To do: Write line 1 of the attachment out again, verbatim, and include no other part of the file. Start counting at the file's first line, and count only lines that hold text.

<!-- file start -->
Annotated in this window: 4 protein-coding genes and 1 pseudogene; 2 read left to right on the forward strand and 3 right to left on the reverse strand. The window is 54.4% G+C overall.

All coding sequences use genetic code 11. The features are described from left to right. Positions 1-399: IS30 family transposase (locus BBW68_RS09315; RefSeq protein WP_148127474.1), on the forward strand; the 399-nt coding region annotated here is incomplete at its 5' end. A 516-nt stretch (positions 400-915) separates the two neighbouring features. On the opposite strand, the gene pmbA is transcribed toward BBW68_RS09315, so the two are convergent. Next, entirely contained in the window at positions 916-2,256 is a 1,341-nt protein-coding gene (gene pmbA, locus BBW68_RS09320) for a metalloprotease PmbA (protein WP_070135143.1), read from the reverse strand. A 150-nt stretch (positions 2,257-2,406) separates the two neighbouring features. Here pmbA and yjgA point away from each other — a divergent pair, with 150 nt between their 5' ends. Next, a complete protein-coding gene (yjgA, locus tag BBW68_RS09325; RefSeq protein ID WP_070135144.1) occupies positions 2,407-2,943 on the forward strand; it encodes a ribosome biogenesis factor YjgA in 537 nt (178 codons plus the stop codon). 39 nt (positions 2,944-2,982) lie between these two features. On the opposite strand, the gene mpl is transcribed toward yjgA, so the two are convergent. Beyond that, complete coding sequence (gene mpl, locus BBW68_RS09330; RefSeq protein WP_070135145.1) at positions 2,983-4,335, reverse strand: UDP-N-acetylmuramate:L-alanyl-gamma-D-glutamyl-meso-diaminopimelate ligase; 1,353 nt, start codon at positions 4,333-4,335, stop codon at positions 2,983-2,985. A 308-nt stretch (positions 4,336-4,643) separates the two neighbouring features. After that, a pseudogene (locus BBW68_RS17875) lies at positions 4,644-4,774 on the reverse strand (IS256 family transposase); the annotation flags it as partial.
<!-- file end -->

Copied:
Annotated in this window: 4 protein-coding genes and 1 pseudogene; 2 read left to right on the forward strand and 3 right to left on the reverse strand. The window is 54.4% G+C overall.